Limitless, Cheap Clean Energy: China launches Its “Artificial Sun”

China is about to start operation on its “artificial sun“—a nuclear fusion device that produces energy by replicating the reactions that take place at the center of the sun. If successful, the device could edge scientists closer to achieving the ultimate goal of nuclear fusion: near limitless, cheap clean energy.

The device, called HL-2M Tokamak, is part of the nation’s Experimental Advanced Superconducting Tokamak project, which has been running since 2006. In March, an official from the China National Nuclear Corporation announced it would complete building HL-2M by the end of the year.

The coil system was installed in June and since then, work on HL-2M has gone “smoothly,” the Xinhua News Agency reported in November.

Duan Xuru, head of the Southwestern Institute of Physics, which is part of the corporation, announced the device will become operational in 2020 at the 2019 China Fusion Energy Conference, the state news agency said. He told attendees how the new device will achieve temperatures of over 200 million degrees Celsius. That’s about 13 times hotter than the center of the sun. Previous devices developed for the artificial sun experiment reached 100 million degrees Celsius, a breakthrough that was announced in November last year.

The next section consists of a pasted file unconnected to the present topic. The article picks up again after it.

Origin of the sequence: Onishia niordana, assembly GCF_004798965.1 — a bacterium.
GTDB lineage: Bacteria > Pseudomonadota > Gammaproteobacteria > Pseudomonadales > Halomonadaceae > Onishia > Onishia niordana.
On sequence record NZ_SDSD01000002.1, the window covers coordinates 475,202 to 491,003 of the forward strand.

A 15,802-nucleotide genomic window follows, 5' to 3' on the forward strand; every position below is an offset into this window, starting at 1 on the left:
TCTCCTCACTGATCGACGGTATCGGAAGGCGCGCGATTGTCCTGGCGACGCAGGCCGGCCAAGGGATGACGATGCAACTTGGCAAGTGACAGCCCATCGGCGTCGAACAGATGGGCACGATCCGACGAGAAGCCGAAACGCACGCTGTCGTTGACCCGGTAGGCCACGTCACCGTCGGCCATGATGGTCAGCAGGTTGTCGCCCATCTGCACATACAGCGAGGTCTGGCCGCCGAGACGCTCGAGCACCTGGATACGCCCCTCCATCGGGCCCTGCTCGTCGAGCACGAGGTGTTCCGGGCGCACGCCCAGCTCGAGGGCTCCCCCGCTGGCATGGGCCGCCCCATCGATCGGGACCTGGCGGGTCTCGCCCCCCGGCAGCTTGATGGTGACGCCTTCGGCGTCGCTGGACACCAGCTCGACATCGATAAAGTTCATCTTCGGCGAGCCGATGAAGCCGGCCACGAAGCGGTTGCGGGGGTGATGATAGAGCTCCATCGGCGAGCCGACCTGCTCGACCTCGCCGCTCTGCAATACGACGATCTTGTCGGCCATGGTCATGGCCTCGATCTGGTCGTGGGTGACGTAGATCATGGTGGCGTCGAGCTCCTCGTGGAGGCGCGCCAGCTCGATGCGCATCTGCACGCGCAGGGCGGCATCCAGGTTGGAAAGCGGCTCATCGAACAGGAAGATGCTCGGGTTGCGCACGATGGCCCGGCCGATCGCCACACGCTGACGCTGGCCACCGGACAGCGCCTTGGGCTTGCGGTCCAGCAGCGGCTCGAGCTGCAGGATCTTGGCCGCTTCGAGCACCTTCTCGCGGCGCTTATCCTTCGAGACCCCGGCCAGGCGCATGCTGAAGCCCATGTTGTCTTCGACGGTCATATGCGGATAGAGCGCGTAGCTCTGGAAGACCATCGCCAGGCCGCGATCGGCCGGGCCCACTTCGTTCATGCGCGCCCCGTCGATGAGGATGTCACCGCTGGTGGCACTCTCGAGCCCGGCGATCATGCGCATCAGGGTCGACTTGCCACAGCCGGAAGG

Nuclear fusion is the reaction that powers the sun. It involves fusing two lighter atomic nuclei to form a heavier nucleus—a reaction that releases a huge amount of energy. On the sun, where core temperatures reach about 15 million degrees Celsius, hydrogen nuclei combine to form helium.

To recreate this on Earth, scientists must heat the fuel—types of hydrogen—to temperatures over 100 million degrees Celsius. At this point, the fuel becomes a plasma. This extremely hot plasma must be confined and one method scientists have been developing is a donut shaped device called a tokamak. This uses magnetic fields to try to stabilize the plasma so reactions can take place and energy be released. However, plasma is prone to producing bursts. If these touch the reactor wall it can damage the device.

Source: https://www.newsweek.com/